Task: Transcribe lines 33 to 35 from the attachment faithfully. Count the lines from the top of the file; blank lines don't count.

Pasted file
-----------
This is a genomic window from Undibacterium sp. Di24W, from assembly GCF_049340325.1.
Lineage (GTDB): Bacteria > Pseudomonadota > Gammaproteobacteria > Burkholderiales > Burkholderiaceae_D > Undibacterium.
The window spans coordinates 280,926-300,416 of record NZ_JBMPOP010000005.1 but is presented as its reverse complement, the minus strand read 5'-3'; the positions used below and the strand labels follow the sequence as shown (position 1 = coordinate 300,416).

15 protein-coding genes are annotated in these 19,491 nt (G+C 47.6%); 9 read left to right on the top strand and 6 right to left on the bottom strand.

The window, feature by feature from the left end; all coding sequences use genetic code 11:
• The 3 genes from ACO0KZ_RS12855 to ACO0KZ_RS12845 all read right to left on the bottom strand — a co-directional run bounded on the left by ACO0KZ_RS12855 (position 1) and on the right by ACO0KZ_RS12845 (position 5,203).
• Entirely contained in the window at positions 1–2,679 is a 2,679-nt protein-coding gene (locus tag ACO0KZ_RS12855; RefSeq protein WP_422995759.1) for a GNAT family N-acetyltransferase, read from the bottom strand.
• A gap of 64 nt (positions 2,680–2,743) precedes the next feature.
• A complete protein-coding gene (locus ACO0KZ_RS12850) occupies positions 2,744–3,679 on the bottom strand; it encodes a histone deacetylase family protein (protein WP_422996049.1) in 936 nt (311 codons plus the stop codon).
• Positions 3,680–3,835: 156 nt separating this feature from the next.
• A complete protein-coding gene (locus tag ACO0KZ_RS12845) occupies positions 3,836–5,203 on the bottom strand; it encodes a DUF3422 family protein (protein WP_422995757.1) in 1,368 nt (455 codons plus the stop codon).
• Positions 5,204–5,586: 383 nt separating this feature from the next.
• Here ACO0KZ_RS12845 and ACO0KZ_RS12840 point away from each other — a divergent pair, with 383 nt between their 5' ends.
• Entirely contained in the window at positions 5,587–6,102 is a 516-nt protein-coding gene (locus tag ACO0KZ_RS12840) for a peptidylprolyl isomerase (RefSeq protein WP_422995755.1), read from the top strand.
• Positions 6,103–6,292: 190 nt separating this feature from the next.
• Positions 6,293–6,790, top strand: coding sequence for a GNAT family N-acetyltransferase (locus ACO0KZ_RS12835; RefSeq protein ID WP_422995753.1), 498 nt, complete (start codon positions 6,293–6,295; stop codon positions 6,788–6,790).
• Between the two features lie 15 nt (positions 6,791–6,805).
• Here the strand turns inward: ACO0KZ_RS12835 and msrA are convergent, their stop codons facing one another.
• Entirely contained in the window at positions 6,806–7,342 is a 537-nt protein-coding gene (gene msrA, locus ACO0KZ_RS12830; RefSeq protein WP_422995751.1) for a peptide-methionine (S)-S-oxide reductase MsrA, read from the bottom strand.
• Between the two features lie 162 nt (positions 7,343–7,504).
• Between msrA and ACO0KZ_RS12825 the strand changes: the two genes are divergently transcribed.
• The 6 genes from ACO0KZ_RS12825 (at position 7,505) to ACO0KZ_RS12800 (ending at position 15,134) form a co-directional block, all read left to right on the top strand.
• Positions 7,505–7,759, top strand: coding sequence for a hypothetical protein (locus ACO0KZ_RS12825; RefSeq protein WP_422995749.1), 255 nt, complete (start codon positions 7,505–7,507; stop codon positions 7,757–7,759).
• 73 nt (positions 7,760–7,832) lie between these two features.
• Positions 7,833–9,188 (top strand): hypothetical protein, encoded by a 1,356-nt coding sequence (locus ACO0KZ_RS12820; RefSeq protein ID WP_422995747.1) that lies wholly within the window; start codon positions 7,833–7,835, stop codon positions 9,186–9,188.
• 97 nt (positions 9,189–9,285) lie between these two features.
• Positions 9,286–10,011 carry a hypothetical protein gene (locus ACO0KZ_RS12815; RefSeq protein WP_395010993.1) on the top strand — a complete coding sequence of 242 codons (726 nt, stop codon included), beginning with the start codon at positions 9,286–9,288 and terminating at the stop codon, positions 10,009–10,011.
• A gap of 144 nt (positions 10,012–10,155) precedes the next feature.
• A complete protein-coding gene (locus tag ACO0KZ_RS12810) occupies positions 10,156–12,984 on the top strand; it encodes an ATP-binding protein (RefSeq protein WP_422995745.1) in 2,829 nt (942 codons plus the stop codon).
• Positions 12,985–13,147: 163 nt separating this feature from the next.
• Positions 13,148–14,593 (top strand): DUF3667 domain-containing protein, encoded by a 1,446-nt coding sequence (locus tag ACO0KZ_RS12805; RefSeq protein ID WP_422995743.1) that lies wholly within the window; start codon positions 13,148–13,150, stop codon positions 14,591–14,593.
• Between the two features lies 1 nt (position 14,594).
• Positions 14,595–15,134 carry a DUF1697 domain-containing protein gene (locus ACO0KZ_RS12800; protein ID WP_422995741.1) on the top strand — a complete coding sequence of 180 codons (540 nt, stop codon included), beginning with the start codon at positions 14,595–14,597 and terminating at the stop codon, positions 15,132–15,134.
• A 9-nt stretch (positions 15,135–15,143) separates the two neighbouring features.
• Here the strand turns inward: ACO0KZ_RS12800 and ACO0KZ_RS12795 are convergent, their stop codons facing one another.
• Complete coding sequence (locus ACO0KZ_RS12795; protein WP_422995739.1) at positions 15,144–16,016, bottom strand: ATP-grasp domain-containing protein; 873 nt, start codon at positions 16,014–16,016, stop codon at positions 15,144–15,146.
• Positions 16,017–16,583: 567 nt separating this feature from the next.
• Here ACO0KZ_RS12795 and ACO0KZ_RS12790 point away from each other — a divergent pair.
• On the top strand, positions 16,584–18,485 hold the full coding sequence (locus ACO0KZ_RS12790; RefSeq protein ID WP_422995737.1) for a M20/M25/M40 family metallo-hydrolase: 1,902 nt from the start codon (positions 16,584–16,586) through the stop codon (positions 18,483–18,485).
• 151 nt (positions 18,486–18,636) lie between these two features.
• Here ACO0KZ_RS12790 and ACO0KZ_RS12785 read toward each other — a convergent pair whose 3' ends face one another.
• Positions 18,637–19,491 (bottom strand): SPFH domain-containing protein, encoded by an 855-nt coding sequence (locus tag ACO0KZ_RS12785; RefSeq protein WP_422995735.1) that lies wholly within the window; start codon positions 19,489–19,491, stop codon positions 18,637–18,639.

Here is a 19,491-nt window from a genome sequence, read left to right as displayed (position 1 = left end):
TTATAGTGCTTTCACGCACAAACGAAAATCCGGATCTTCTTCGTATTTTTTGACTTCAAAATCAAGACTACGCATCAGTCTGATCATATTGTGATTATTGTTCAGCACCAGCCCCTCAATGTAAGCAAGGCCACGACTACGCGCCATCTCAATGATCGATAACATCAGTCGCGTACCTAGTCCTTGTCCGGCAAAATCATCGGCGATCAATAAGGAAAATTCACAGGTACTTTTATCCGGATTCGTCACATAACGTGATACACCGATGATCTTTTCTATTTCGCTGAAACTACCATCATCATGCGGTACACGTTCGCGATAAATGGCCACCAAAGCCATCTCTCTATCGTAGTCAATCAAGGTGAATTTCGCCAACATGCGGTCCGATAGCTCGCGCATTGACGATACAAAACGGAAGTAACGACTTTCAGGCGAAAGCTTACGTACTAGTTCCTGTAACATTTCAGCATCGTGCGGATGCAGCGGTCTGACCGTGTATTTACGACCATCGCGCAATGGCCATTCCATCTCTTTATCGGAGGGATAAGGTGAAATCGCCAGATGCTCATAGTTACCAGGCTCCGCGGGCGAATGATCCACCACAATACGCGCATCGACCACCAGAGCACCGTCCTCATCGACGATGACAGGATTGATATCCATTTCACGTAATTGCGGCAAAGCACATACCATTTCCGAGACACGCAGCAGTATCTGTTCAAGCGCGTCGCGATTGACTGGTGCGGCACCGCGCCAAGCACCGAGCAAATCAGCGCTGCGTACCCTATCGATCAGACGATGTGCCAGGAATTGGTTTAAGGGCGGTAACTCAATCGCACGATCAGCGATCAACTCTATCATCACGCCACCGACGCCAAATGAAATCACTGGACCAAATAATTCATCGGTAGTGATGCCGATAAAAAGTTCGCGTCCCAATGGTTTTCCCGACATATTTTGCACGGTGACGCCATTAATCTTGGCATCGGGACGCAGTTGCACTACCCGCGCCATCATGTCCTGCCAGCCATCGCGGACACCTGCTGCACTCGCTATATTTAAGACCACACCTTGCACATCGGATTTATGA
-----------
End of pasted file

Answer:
• Positions 14,595–15,134 carry a DUF1697 domain-containing protein gene (locus ACO0KZ_RS12800; protein ID WP_422995741.1) on the top strand — a complete coding sequence of 180 codons (540 nt, stop codon included), beginning with the start codon at positions 14,595–14,597 and terminating at the stop codon, positions 15,132–15,134.
• A 9-nt stretch (positions 15,135–15,143) separates the two neighbouring features.
• Here the strand turns inward: ACO0KZ_RS12800 and ACO0KZ_RS12795 are convergent, their stop codons facing one another.